The MeToo Moment
By Jean Godden
This much is clear: The nation is having a MeToo moment. It's driven by revelations about powerful men who have acted inappropriately. Some have taken advantage of women or have sexually harassed, abused and assaulted women and sometimes men.
The floodgates are open. Each day brings fresh accusations and charges about boorish, reprehensible and even criminal behavior. Accusations have touched a range of professions, centered in political and entertainment arenas, but extending into journalism, academia, arts and media, medicine, technology, sports and the restaurant industry.
The list of names of alleged offenders began growing after an avalanche of charges (83 accusers so far) against movie mogul Harvey Weinstein. The list of abusers has grown long. Now there is scarcely a prominent profession, particularly one that is male dominated, that has escaped accusation.
A strong MeToo response -- women relating stories of sexist outrages -- has taken hold all over the country. Time magazine named "the silence breakers" persons of the year; Merriam-Webster has picked "feminism" as the word of the year. We are in the midst of a cultural revolution, an upheaval of gigantic proportions.
One can trace the revolution's beginnings to the New York Times' Harvey Weinstein expose'. But the Weinstein revelations landed on fertile soil, tilled by earlier revelations about the president himself. All of us saw Donald Trump on the infamous Access Hollywood tape. His own bald statements ("I moved on her like a bitch") confirm that he has been an unapologetic sexual aggressor.
Support for the MeToo movement has been swift and decisive. A group of 40 women's
organizations met recently in Washington D.C. to address the appalling situation. They ranged from academic groups to the National Women's Law Center and the National Congress of Black Women.
The women leaders worked on the question of what can be done to end bad behavior.
They concluded that there must be changes in the rules of how individuals interact. They cited human resource policies that are outdated and require reform. Many HR operations, drafted decades ago, were designed to protect male bosses and preserve reputations, rather than handling complaints.
When someone, usually a woman, accuses a prominent male of aggressive behavior, she often is branded as a problem. If she speaks out, the accusation hangs over her forever. If there is a settlement, the outcome often is kept secret, allowing the culprit to get a free ride while accusers remain scarred for life.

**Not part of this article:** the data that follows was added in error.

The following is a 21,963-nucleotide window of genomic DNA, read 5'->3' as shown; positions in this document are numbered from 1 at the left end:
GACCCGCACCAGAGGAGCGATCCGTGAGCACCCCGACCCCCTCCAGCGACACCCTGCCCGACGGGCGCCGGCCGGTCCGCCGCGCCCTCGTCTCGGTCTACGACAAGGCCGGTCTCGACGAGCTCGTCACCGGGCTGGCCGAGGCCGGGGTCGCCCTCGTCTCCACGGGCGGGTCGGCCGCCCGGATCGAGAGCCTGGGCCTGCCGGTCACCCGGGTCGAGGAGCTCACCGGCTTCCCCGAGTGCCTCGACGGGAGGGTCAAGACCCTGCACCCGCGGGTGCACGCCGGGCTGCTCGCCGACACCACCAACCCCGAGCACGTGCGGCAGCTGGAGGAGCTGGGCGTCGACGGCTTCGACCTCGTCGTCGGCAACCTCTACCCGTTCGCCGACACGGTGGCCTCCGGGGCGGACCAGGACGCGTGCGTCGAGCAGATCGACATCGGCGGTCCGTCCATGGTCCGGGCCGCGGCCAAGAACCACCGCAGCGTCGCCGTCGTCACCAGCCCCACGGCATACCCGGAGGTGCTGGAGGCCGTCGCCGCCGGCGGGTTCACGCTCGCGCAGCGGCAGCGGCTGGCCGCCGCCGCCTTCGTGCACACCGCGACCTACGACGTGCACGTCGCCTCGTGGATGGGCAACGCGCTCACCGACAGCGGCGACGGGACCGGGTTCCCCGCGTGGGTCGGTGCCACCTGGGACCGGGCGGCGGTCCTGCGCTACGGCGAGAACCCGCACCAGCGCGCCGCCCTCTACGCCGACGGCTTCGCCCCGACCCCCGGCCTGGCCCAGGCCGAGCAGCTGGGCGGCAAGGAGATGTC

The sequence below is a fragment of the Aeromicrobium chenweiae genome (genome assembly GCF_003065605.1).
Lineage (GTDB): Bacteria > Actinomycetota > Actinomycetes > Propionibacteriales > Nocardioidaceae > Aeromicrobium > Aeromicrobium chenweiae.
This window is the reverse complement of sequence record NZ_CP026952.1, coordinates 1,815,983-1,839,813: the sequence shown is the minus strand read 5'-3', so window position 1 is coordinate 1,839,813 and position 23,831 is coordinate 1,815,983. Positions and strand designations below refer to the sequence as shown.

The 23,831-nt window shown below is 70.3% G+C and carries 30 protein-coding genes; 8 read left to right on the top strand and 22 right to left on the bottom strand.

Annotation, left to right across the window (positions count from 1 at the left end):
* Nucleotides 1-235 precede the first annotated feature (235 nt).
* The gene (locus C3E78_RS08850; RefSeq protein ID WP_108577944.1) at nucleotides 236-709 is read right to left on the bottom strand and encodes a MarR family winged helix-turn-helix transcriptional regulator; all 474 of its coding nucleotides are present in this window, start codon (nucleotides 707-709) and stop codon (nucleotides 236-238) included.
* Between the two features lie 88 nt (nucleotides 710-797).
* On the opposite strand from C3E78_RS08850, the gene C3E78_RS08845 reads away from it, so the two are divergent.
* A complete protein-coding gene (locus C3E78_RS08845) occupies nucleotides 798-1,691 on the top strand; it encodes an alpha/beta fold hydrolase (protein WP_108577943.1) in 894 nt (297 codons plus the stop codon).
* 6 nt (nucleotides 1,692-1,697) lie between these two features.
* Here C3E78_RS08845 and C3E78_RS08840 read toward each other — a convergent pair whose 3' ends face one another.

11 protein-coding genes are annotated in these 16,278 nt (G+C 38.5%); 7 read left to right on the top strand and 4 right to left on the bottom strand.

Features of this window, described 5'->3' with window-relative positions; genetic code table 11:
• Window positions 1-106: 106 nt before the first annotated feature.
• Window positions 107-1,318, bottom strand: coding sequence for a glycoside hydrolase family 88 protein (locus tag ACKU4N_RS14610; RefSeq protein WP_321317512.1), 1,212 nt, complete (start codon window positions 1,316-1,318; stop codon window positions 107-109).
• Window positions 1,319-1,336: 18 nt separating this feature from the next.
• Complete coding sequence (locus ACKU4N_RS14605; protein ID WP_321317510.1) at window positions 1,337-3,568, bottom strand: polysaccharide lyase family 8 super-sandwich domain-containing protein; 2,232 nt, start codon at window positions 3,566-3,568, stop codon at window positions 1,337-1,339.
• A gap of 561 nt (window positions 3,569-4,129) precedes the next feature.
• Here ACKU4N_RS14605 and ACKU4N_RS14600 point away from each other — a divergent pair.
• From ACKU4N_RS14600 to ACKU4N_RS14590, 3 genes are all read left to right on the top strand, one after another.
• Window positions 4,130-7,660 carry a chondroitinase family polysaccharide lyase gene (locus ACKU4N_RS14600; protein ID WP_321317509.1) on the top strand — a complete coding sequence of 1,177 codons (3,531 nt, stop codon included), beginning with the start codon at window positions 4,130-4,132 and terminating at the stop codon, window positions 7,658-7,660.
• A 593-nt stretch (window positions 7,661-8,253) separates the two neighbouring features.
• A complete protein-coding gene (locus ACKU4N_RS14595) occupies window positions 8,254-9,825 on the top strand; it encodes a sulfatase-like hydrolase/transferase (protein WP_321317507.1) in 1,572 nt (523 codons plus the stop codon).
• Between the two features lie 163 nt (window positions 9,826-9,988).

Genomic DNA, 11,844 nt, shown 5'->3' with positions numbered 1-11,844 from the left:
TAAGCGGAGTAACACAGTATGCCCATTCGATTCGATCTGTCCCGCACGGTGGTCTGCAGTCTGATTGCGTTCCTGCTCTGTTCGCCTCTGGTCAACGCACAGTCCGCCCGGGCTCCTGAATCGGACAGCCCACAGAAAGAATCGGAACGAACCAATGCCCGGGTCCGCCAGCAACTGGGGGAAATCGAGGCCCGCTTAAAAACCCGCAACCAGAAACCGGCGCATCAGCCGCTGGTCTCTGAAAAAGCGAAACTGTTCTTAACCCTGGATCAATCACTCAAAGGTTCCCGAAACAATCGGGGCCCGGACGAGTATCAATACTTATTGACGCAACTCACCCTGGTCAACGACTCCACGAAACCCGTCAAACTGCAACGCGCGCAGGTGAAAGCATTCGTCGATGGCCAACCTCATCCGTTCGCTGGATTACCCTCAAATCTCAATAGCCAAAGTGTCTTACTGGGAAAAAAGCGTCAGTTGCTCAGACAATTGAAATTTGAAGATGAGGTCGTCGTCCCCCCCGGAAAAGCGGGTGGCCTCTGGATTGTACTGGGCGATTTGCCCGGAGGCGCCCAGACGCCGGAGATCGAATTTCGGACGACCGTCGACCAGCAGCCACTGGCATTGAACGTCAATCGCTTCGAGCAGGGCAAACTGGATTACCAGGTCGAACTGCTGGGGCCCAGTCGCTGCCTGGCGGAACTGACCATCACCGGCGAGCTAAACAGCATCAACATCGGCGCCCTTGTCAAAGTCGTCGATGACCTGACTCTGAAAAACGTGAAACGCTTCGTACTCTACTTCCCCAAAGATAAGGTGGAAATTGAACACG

The women leaders who met in D.C. are calling for new rules. They want changes in HR policies, they want laws drafted that hold aggressors accountable and they want more certainty and transparency in dealing with bad behavior in the workplace.
The women's meeting signals that this is a whole new stage in the movement of women into the working world and into public life. While women have been struggling for equal opportunity and treatment, many men have failed to adapt, relying instead on a sense of empowerment.
There have been practical solutions put forward. Women leaders have proposed a fund to protect women who speak out. They talk about creating an independent panel to protect women in the future. There has been much concern for lower-income women who lack a proper forum for their complaints. Who will protect mistreated women who clean, cook and clerk for a living?
One positive sign in the midst of distress over the present situation is the torrent of women stepping up to run for office. Washington state, which has done well nationally, already has two times as many women running for office in 2018 than have filed previously. This groundswell is occurring all over the country.
If more women are elected, if more women are represented on corporate boards and if more women become gatekeepers, we can reach a better place in public life for women and for men as well.
In the past, reform efforts have too often lapsed into outrage forgotten. This time the mood seems different, white hot. The hope is that the MeToo moment will become the tipping point, a real revolution that will gain momentum and change our hazardous and unequal workplaces for all time.